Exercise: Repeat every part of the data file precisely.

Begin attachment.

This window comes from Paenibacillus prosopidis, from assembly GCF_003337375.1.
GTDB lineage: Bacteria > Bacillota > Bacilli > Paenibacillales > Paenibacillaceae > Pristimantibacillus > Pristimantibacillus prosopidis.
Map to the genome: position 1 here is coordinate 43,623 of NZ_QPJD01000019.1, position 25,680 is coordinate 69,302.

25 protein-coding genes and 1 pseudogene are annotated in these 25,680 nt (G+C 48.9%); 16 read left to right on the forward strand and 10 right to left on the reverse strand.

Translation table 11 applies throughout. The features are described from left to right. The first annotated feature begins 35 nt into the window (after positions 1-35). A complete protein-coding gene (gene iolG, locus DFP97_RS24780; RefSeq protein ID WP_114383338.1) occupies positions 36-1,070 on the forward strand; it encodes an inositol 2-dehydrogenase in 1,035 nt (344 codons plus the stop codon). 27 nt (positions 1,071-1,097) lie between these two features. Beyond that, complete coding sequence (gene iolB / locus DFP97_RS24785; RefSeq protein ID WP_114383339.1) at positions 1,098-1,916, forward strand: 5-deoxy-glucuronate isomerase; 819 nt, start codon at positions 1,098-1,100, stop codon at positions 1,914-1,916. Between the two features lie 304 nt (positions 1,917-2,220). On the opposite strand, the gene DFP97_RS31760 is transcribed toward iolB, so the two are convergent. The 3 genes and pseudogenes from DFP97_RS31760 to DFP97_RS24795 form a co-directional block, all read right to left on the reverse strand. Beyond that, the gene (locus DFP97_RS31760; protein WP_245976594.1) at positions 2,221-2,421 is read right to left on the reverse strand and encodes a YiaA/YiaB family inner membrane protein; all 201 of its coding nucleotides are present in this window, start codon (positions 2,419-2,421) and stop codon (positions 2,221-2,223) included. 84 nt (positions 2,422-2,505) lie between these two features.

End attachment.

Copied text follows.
This window comes from Paenibacillus prosopidis, from assembly GCF_003337375.1.
GTDB lineage: Bacteria > Bacillota > Bacilli > Paenibacillales > Paenibacillaceae > Pristimantibacillus > Pristimantibacillus prosopidis.
Map to the genome: position 1 here is coordinate 43,623 of NZ_QPJD01000019.1, position 25,680 is coordinate 69,302.

25 protein-coding genes and 1 pseudogene are annotated in these 25,680 nt (G+C 48.9%); 16 read left to right on the forward strand and 10 right to left on the reverse strand.

Translation table 11 applies throughout. The features are described from left to right. The first annotated feature begins 35 nt into the window (after positions 1-35). A complete protein-coding gene (gene iolG, locus DFP97_RS24780; RefSeq protein ID WP_114383338.1) occupies positions 36-1,070 on the forward strand; it encodes an inositol 2-dehydrogenase in 1,035 nt (344 codons plus the stop codon). 27 nt (positions 1,071-1,097) lie between these two features. Beyond that, complete coding sequence (gene iolB / locus DFP97_RS24785; RefSeq protein ID WP_114383339.1) at positions 1,098-1,916, forward strand: 5-deoxy-glucuronate isomerase; 819 nt, start codon at positions 1,098-1,100, stop codon at positions 1,914-1,916. Between the two features lie 304 nt (positions 1,917-2,220). On the opposite strand, the gene DFP97_RS31760 is transcribed toward iolB, so the two are convergent. The 3 genes and pseudogenes from DFP97_RS31760 to DFP97_RS24795 form a co-directional block, all read right to left on the reverse strand. Beyond that, the gene (locus DFP97_RS31760; protein WP_245976594.1) at positions 2,221-2,421 is read right to left on the reverse strand and encodes a YiaA/YiaB family inner membrane protein; all 201 of its coding nucleotides are present in this window, start codon (positions 2,419-2,421) and stop codon (positions 2,221-2,223) included. 84 nt (positions 2,422-2,505) lie between these two features.